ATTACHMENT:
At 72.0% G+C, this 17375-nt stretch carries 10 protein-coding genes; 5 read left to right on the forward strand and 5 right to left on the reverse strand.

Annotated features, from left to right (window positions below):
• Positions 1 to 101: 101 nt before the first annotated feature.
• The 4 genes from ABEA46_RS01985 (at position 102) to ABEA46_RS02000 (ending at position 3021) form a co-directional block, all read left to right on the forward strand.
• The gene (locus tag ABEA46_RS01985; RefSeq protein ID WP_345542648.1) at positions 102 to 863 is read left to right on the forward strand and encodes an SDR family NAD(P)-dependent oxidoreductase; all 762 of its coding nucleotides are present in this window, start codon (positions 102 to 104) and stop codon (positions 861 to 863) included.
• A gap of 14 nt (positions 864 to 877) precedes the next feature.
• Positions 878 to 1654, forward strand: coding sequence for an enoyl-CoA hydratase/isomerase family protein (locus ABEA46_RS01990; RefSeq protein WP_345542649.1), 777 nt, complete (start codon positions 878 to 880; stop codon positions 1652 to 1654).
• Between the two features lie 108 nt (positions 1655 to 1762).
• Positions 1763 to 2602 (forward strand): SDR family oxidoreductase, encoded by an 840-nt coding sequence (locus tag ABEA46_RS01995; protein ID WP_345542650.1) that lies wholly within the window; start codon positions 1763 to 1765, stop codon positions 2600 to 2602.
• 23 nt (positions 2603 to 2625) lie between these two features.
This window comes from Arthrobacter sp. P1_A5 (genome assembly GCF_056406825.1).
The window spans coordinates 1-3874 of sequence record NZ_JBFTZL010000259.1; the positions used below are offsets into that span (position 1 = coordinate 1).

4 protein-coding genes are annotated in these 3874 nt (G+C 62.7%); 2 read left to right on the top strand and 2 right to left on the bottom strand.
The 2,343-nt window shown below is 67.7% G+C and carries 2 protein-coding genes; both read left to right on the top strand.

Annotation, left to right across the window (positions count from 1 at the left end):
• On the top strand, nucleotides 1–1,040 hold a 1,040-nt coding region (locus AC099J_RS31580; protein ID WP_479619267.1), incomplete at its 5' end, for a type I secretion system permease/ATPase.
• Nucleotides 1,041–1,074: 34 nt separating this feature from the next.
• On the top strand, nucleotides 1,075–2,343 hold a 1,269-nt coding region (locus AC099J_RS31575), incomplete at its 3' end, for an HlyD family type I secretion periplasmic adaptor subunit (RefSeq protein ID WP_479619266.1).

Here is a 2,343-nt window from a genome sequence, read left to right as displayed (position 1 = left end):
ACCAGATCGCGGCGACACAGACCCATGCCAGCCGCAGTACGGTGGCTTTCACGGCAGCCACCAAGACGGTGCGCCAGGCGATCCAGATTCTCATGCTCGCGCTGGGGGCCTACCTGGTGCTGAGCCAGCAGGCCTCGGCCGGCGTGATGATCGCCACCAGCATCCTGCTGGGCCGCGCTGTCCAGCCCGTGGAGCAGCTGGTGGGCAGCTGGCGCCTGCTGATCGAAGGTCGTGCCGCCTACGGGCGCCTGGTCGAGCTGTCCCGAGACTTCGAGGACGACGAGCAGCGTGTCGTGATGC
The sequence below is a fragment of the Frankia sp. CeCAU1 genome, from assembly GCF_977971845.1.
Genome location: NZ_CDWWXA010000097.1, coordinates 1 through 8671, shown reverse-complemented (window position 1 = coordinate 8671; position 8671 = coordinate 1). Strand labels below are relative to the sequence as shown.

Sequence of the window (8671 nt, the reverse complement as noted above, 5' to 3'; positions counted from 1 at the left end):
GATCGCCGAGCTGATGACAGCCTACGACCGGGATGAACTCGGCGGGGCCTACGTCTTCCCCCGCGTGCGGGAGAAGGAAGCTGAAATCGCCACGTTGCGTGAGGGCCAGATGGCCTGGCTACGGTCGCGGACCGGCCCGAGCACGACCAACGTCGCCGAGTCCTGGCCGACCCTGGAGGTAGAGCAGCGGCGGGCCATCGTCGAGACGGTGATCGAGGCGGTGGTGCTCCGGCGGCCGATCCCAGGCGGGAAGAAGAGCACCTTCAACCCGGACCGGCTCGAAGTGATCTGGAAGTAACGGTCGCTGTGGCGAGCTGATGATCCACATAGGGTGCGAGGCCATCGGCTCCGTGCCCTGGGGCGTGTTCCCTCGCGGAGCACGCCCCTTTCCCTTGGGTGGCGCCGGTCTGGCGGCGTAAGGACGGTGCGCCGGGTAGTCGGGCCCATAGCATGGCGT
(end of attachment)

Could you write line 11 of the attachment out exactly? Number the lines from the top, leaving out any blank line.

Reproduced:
This window comes from Arthrobacter sp. P1_A5 (genome assembly GCF_056406825.1).